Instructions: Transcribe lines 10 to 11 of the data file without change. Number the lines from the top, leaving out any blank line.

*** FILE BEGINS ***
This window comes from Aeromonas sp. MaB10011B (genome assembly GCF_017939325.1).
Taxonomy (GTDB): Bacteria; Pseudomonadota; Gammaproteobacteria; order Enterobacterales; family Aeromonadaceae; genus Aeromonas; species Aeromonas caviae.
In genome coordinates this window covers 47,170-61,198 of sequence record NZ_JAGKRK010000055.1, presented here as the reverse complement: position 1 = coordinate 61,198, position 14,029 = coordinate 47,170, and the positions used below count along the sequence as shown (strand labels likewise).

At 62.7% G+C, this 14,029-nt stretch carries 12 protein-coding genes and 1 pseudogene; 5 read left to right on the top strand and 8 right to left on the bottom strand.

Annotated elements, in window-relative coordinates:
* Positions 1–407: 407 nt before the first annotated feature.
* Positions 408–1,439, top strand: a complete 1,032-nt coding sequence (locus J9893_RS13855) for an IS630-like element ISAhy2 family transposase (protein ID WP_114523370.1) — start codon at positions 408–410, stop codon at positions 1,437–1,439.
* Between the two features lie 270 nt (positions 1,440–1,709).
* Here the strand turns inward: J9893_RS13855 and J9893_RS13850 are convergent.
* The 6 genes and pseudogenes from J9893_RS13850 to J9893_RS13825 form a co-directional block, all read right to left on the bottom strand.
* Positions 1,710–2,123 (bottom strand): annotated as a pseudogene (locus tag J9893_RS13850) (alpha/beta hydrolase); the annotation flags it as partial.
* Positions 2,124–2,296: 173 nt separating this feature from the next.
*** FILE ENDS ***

* The 6 genes and pseudogenes from J9893_RS13850 to J9893_RS13825 form a co-directional block, all read right to left on the bottom strand.
* Positions 1,710–2,123 (bottom strand): annotated as a pseudogene (locus tag J9893_RS13850) (alpha/beta hydrolase); the annotation flags it as partial.